HCI3 Update from the Field: Common Sense… Astonishing

Submitted by francois.debrantes@hci3.org on Friday, July 12, 2013 - 12:13

Newtown, CT – July 12, 2013

"Nothing astonishes people so much as common sense and plain dealing", sayeth Ralph Waldo Emerson – And this week two friends remind us in their writings that common sense is just that. First, Judy Hibbard and her colleagues report that activated patients are more likely to rate their physicians higher in patient experience of care surveys. The upshot is that physicians, many of who dread the prospect of being held accountable financially for patient experience of care (just read the rabid responses to the WSJ debate on P4P), can influence those scores positively by increasing the activation of patients. Second, Judy Feder analyzes the current level of profitability of post acute care providers and notes that the simplistic bundling in effect is likely sub-optimal. Again, pretty much common sense. Bundling stay costs, or just post acute costs doesn't do a lot, unless you also bundle in avoidable complications. That's the purpose of the bundles being done by commercial payers today, and that might be done at some point by CMMI. But until that changes, let's not be surprised that costs sky-rocket post acute. After all, if the patient leaves the SNF because of a complication and comes back a few days later, another round of bucks drops. Not sure who thought that one up, but it sure as heck lacked common sense.

What this means to you – Patient activation can be increased. For several years I worked on such a program at GE, and it worked. After all, it is common sense. If you help consumers understand where to find information on their conditions, and the information is presented in laymen terms, they will act on it. Why wouldn't they? Consumers across the globe do it every day for complex and less complex issues – from selecting colleges for kids to buying houses to making financial investments. And they do it as well for health care. Don't you think that CalPERS employees were activated when they realized that they would pay the overage on knee replacements above the $30K reference price? Don't you think that hundreds of thousands of patients are activated when they find out they have cancer? Of course they are. And when the physician they see treats them as a customer instead of a child, patient experience of care increases (and so does compliance with treatment recommendations). And when we join activated consumers with true bundled payments, a real market for health care services will emerge, which will undoubtedly astonish those without much common sense.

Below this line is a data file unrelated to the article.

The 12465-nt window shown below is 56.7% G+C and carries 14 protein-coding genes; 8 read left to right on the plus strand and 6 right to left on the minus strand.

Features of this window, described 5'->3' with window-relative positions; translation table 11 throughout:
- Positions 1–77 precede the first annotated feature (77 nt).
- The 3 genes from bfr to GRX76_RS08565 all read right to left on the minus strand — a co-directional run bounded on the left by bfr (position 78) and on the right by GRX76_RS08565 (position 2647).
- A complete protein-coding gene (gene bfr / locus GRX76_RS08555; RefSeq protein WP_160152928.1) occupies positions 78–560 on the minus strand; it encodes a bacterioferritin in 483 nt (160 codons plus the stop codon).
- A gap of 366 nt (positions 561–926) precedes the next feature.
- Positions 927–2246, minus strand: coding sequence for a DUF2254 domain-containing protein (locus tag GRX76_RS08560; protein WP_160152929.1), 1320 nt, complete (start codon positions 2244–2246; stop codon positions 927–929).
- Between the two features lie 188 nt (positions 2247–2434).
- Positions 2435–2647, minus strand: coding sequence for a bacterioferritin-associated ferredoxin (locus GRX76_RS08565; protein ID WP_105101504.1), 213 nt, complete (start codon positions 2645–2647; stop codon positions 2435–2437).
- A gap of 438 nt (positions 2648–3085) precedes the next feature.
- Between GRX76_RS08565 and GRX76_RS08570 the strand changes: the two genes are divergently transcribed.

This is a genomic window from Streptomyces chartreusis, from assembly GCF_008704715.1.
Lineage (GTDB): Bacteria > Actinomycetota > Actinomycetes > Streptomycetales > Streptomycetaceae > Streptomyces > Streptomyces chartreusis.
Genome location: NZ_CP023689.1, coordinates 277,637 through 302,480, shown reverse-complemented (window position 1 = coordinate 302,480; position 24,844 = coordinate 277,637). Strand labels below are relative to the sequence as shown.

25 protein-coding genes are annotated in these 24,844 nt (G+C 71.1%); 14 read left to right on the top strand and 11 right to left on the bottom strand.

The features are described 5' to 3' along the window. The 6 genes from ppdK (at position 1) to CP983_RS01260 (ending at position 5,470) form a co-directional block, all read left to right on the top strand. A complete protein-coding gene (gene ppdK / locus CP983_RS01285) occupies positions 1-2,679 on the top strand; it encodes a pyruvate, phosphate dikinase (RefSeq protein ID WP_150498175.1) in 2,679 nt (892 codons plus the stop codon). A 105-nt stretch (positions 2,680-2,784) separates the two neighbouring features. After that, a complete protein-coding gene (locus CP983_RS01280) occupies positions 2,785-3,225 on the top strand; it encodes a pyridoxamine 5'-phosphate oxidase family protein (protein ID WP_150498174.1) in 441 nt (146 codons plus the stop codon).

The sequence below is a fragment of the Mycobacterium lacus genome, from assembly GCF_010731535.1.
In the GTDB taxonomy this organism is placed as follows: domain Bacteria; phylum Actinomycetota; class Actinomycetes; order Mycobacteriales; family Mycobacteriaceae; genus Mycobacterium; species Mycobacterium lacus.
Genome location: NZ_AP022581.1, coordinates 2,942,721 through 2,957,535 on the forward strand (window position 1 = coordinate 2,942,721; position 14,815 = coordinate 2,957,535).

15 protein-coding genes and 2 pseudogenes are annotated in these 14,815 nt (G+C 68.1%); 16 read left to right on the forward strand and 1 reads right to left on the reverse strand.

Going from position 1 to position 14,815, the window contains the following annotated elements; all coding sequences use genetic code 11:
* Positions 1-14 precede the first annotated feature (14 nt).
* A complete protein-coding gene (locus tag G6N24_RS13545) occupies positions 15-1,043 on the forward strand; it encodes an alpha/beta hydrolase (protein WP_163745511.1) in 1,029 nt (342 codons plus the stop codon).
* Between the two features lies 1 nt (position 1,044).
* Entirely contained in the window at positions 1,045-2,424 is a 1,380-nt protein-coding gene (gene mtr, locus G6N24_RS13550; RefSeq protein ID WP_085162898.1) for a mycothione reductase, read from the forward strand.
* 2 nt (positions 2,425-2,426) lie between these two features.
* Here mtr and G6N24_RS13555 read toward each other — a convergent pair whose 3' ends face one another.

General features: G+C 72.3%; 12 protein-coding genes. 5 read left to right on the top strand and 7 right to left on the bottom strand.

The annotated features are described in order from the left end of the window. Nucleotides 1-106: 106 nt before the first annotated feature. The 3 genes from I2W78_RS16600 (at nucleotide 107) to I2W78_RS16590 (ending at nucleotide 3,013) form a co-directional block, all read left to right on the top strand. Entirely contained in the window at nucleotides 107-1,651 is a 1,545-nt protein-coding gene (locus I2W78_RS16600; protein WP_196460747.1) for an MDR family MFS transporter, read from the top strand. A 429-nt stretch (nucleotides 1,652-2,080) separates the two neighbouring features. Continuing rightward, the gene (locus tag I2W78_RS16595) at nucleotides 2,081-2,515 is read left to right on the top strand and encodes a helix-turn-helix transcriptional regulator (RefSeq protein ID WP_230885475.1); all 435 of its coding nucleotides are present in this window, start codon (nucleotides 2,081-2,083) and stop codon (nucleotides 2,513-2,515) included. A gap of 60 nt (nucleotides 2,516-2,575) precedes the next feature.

Francois de Brantes
Executive Director
Health Care Incentives Improvement Institute, Inc.
w: www.hci3.org